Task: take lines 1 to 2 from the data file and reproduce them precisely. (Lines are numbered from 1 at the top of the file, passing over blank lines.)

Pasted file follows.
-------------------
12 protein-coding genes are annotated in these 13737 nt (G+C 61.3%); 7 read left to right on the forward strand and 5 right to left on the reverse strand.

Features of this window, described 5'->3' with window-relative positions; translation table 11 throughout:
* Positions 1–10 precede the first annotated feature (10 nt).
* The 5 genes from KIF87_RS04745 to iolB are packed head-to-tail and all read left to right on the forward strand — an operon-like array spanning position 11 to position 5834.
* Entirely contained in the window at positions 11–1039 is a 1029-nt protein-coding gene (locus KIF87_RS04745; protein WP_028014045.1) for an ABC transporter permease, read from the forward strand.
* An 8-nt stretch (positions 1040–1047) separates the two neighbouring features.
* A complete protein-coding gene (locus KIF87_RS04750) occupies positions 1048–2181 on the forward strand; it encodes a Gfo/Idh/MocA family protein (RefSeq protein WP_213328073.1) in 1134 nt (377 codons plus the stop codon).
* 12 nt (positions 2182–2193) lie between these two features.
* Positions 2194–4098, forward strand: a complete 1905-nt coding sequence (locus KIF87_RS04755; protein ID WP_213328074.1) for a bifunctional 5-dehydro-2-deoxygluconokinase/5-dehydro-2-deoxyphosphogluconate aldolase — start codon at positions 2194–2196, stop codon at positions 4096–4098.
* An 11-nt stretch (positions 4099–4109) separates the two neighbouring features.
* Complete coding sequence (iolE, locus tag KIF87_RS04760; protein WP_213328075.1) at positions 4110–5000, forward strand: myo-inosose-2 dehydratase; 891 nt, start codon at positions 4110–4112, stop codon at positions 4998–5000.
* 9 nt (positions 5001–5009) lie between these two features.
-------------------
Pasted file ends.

12 protein-coding genes are annotated in these 13737 nt (G+C 61.3%); 7 read left to right on the forward strand and 5 right to left on the reverse strand.

Features of this window, described 5'->3' with window-relative positions; translation table 11 throughout: